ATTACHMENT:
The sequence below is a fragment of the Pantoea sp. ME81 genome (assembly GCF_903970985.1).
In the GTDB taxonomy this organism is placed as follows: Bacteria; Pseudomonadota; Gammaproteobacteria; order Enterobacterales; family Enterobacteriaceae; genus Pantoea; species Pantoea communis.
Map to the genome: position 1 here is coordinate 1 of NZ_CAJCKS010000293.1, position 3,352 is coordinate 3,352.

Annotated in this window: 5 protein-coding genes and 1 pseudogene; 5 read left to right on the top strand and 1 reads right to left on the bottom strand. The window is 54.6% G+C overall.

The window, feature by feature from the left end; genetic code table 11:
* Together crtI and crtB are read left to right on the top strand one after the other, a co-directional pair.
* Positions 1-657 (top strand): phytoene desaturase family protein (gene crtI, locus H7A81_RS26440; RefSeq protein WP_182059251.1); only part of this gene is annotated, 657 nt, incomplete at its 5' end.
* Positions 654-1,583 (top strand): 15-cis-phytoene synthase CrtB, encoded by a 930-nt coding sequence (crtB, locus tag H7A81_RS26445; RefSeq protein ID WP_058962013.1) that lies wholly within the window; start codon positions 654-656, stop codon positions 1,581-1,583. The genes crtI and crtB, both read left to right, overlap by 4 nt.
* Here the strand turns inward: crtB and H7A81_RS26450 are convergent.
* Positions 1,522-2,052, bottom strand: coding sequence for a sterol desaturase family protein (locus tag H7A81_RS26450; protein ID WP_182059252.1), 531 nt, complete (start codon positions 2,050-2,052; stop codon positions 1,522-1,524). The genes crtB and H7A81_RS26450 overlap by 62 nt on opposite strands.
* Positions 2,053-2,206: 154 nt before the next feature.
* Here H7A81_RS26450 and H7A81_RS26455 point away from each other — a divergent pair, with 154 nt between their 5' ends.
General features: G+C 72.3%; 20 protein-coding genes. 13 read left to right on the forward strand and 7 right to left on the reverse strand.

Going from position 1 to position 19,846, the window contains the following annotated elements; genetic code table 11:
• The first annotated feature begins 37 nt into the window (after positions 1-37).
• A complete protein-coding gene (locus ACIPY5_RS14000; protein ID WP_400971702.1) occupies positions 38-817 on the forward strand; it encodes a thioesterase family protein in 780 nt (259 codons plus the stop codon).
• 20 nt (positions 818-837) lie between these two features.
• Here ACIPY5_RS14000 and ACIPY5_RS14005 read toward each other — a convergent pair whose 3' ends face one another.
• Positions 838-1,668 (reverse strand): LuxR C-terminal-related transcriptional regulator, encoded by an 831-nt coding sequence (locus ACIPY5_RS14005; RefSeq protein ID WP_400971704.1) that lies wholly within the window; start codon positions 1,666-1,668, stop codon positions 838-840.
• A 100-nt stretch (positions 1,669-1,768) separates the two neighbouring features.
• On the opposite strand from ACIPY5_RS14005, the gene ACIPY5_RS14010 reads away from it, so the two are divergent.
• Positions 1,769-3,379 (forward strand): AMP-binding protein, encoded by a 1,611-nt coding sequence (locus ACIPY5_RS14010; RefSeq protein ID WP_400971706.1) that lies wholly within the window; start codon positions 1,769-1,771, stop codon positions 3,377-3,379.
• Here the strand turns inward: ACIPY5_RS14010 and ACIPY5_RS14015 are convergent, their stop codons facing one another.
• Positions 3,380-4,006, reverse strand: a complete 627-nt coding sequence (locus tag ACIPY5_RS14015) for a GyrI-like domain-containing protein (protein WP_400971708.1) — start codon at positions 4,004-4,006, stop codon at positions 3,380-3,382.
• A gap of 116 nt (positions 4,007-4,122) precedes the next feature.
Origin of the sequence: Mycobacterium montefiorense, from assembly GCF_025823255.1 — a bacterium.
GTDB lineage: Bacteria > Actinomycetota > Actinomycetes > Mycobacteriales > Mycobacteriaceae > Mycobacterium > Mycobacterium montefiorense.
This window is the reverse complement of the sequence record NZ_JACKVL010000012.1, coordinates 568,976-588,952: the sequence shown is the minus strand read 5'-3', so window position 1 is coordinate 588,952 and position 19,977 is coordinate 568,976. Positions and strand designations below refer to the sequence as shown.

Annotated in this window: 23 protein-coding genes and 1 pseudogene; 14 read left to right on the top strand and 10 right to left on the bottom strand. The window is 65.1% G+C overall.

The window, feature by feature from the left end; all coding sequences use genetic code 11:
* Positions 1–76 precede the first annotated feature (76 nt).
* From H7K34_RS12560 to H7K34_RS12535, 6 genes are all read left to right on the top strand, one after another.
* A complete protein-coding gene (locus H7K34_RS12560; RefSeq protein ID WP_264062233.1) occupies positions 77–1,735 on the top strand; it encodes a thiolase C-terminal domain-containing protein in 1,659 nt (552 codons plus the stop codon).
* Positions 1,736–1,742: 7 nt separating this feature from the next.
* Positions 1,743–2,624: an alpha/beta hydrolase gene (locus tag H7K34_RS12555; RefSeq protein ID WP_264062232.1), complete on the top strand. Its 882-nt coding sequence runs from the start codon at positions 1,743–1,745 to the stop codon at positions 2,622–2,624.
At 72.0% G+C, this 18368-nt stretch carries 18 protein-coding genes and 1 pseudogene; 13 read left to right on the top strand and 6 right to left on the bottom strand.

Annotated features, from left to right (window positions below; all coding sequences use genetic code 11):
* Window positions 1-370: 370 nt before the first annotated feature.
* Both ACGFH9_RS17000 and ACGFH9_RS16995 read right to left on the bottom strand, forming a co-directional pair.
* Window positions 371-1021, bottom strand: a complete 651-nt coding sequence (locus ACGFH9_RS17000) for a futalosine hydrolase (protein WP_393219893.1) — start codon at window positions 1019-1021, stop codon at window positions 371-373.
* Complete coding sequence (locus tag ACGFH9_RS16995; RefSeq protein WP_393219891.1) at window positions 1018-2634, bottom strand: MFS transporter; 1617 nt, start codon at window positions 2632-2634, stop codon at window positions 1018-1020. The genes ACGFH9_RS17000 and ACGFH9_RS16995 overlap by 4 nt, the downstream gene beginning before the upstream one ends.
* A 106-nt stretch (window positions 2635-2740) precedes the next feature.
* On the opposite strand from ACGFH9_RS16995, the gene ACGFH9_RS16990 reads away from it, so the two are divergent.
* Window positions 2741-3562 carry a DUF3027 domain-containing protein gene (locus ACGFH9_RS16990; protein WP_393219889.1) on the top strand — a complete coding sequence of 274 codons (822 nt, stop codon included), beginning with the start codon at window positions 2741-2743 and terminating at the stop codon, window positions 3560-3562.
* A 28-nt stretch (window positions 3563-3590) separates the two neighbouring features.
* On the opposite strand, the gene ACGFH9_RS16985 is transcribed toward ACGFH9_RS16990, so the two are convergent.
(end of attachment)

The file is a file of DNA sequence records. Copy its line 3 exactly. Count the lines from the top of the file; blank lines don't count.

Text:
Map to the genome: position 1 here is coordinate 1 of NZ_CAJCKS010000293.1, position 3,352 is coordinate 3,352.